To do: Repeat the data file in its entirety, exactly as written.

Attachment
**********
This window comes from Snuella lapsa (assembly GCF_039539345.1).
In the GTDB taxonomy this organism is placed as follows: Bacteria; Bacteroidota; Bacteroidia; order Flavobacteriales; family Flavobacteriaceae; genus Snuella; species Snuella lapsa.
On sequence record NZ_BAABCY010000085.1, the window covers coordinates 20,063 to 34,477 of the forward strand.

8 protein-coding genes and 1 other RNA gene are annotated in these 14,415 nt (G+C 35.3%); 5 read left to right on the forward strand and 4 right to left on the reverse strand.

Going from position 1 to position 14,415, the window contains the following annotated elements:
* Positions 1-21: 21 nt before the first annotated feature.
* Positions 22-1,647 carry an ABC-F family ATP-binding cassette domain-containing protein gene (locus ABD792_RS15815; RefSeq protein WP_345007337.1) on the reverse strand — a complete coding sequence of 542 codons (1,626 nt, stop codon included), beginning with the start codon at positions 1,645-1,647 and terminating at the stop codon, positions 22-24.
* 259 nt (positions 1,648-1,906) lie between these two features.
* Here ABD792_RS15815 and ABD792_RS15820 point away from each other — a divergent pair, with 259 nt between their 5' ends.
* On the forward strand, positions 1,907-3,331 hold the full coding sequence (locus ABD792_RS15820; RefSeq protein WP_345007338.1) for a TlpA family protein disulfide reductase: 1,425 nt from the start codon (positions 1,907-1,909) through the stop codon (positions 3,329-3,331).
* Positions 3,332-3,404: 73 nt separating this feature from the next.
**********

This window comes from Snuella lapsa (assembly GCF_039539345.1).
In the GTDB taxonomy this organism is placed as follows: Bacteria; Bacteroidota; Bacteroidia; order Flavobacteriales; family Flavobacteriaceae; genus Snuella; species Snuella lapsa.
On sequence record NZ_BAABCY010000085.1, the window covers coordinates 20,063 to 34,477 of the forward strand.

8 protein-coding genes and 1 other RNA gene are annotated in these 14,415 nt (G+C 35.3%); 5 read left to right on the forward strand and 4 right to left on the reverse strand.

Going from position 1 to position 14,415, the window contains the following annotated elements:
* Positions 1-21: 21 nt before the first annotated feature.
* Positions 22-1,647 carry an ABC-F family ATP-binding cassette domain-containing protein gene (locus ABD792_RS15815; RefSeq protein WP_345007337.1) on the reverse strand — a complete coding sequence of 542 codons (1,626 nt, stop codon included), beginning with the start codon at positions 1,645-1,647 and terminating at the stop codon, positions 22-24.
* 259 nt (positions 1,648-1,906) lie between these two features.
* Here ABD792_RS15815 and ABD792_RS15820 point away from each other — a divergent pair, with 259 nt between their 5' ends.
* On the forward strand, positions 1,907-3,331 hold the full coding sequence (locus ABD792_RS15820; RefSeq protein WP_345007338.1) for a TlpA family protein disulfide reductase: 1,425 nt from the start codon (positions 1,907-1,909) through the stop codon (positions 3,329-3,331).
* Positions 3,332-3,404: 73 nt separating this feature from the next.